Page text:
Jul 15, 2013

Mango in a Sweet Sauce - Mangai Pachadi

Sleep-ins, cousins, playing in the sun, sun burns and mangoes - no summer was complete without these. Raw or ripe, mangoes were a part of our everyday lunch during the summer months, in Chennai. Curd rice and golden, ripe mangoes were a favorite as it meant effortless cooking for my mom, and juicy sweetness for us.
Manga pachadi is made by cooking raw, tangy mangoes in a sweet jaggery sauce. The juxtaposition of the sharp mangoes against the cloying sweetness of jaggery is quite genius.
Mango in jaggery sauce - mangai pachadi

  • Raw mango - 2
  • jaggery / vellum , powdered - 1 cup, packed
  • green chili - 2
  • turmeric powder - 1 tsp
  • cilantro, for garnish
  • kadalai paruppu / broken channa dal - 1 tbsp
  • mustard seeds - 1 tsp
  • cumin seeds - 1 tsp
  • curry leaves - 1 or 2 sprigs
  • oil, for sauteing
  1. Wash and quarter the mangoes. Leave the skin on. I usually cut once on either side of the pit/seed/stone and then cut the side in half. Do not discard the seed.
  2. In a wide mouthed saute pan,  add the mangoes, green chilies slit in half and turmeric powder. Add just enough water to cover the mangoes halfway. Cook covered until the mangoes turn soft. Watch out for water boiling over. This should take anywhere between 10 and 15 minutes.
  3. If needed, turn the mango pieces a couple of times so all sides are cooked in the water.
  4. While the mangoes are cooking, heat powdered jaggery in 2 tbsp of water . If needed, add just enough water to avoid burning. Heat this on low heat until the jaggery has melted.
  5. Remove the jaggery water from fire and let cool.
  6. When it has cooled, pour the jaggery water in to the mango pan, through a seive. This will help remove impurities, if any.
  7. Cook until all water has evoprated and the mango pulp has congealed.
  8. In a separate saute pan, heat oil for sauteing. When the oil is ready, add kadalai paruppu. Fry this in the oil until it turns golden brown. Now add cumin and mustard seeds. 
  9. When the seeds splatter, add washed and dried curry leaves. If you are using asafetida, add it now. Add this mixture to the mango pachaadi,
  10. Remove from fire and serve with sambar rice or curd rice.

Jun 3, 2013

Signing off for Summer

When I started this blog, here's what I promised myself:

  1. I will not post more than twice in a week. This is my way of restricting the time I spend blogging (and cooking and photographing for the blog)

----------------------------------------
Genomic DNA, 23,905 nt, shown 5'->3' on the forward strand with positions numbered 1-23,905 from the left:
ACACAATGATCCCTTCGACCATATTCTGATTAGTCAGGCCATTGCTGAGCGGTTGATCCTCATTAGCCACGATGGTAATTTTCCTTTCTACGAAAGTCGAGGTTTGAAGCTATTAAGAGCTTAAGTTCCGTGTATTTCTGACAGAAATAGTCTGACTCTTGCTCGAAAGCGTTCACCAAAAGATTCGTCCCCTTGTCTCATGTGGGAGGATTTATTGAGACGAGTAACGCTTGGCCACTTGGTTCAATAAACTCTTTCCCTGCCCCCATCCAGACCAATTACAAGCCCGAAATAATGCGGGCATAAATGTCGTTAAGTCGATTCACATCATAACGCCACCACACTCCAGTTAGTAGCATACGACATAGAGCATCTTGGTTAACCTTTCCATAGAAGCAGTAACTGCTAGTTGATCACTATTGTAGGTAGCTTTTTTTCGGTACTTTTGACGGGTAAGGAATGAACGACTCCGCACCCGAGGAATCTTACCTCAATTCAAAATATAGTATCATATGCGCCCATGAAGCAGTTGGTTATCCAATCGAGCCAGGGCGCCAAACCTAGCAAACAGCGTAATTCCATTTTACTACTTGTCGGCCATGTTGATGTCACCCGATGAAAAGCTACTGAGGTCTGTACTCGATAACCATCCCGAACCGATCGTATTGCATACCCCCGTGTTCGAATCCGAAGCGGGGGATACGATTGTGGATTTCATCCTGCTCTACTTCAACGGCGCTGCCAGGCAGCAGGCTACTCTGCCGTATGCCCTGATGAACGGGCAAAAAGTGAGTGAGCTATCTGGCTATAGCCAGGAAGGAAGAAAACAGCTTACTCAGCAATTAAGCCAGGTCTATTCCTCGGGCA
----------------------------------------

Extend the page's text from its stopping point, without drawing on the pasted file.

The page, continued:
2. I will not cook for the sake of blogging about it. This is why I haven't posted anything fancy yet. I am trying to cook only what we would normally eat, so I do not spend any undue time towards blogging. My kids (like many others) are very sensitive and do not take it lightly when I share my attention between them and anything else.
  3. Summer breaks are fun only until a certain age. I mean to let my kids enjoy it. So, I will be restricting my online time - not just blogging - during the next 2 months.
Why am I telling you this? Just to let you know that I am on a blogging break, enjoying our summer with the kids, picnicking, cycling, hiking and otherwise taking in the summer air. We also have a few field trips planned. 
I am sure there are really talented bloggers out there who can balance several trails of their life with a smile on their face. Hats off to those people. I wish to be like that when I grow up :) As far now, I will be back in August (or late July) with a load of posts on the Summer treats we enjoyed and more!

Happy Summer!!! 

May 20, 2013

Homemade Cheez-its - A Pinterest Find

I had pinned this a while back on my food board, but never got a chance to make these until now. These are easy to make with just a few ingredients. The dough and preparation reminded me of pie crusts, so you know how easy this is going to be.
Homemade cheez-its
Cheez-its and gold fish crackers are a few of my daughter's favorite snacks. And, even her school teacher recommends gold fish as one of the "healthy snacks". But, I was never  convinced that the bright orange "cheese" that sticks to your fingers could be really cheese and hence healthy.
When I saw this pin, I was inspired to try some. It was an instant hit at my home. I should warn you that even though the serving suggestion is for 4, it will be over in half an hour. Do not blame me!
The original author even made her own goldfish cookie cutter for this recipe. I wish to do that someday...

We used a couple of icing tips and veggie cutters for the small shapes. I also used my pizza cutter to cut squares (our version of cheez-it). A fluted cutter like the spoons we get in India (with a fluted wheel on the back) would be very helpful, I guess. My daughter was assigned the task of cutting and arranging, and I should say she did a pretty good job. This could be a great rainy day activity.